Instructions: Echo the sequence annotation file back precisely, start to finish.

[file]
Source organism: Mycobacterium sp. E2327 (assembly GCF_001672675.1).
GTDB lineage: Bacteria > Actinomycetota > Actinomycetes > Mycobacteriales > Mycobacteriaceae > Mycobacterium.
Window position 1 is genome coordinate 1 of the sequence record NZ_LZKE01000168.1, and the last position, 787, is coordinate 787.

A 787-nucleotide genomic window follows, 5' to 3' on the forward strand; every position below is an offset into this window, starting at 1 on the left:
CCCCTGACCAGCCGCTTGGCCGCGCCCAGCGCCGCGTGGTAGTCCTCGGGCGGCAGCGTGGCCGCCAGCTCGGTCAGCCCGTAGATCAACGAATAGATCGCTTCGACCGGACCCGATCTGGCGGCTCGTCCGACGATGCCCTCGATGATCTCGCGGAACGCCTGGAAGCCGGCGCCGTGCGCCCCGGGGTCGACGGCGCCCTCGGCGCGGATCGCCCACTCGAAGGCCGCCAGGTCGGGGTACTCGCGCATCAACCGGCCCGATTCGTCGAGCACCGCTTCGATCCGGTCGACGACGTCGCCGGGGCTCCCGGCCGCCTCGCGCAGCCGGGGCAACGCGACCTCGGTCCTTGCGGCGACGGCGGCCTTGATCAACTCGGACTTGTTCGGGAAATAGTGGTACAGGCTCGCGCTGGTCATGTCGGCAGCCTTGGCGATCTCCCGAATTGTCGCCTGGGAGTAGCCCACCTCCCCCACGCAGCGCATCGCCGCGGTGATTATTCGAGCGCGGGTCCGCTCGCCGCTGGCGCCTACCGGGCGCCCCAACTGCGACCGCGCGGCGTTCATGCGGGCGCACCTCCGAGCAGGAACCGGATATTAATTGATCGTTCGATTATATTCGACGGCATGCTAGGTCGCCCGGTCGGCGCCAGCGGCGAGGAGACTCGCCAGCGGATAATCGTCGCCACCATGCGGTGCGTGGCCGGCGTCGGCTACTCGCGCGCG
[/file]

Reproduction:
Source organism: Mycobacterium sp. E2327 (assembly GCF_001672675.1).
GTDB lineage: Bacteria > Actinomycetota > Actinomycetes > Mycobacteriales > Mycobacteriaceae > Mycobacterium.
Window position 1 is genome coordinate 1 of the sequence record NZ_LZKE01000168.1, and the last position, 787, is coordinate 787.

A 787-nucleotide genomic window follows, 5' to 3' on the forward strand; every position below is an offset into this window, starting at 1 on the left:
CCCCTGACCAGCCGCTTGGCCGCGCCCAGCGCCGCGTGGTAGTCCTCGGGCGGCAGCGTGGCCGCCAGCTCGGTCAGCCCGTAGATCAACGAATAGATCGCTTCGACCGGACCCGATCTGGCGGCTCGTCCGACGATGCCCTCGATGATCTCGCGGAACGCCTGGAAGCCGGCGCCGTGCGCCCCGGGGTCGACGGCGCCCTCGGCGCGGATCGCCCACTCGAAGGCCGCCAGGTCGGGGTACTCGCGCATCAACCGGCCCGATTCGTCGAGCACCGCTTCGATCCGGTCGACGACGTCGCCGGGGCTCCCGGCCGCCTCGCGCAGCCGGGGCAACGCGACCTCGGTCCTTGCGGCGACGGCGGCCTTGATCAACTCGGACTTGTTCGGGAAATAGTGGTACAGGCTCGCGCTGGTCATGTCGGCAGCCTTGGCGATCTCCCGAATTGTCGCCTGGGAGTAGCCCACCTCCCCCACGCAGCGCATCGCCGCGGTGATTATTCGAGCGCGGGTCCGCTCGCCGCTGGCGCCTACCGGGCGCCCCAACTGCGACCGCGCGGCGTTCATGCGGGCGCACCTCCGAGCAGGAACCGGATATTAATTGATCGTTCGATTATATTCGACGGCATGCTAGGTCGCCCGGTCGGCGCCAGCGGCGAGGAGACTCGCCAGCGGATAATCGTCGCCACCATGCGGTGCGTGGCCGGCGTCGGCTACTCGCGCGCG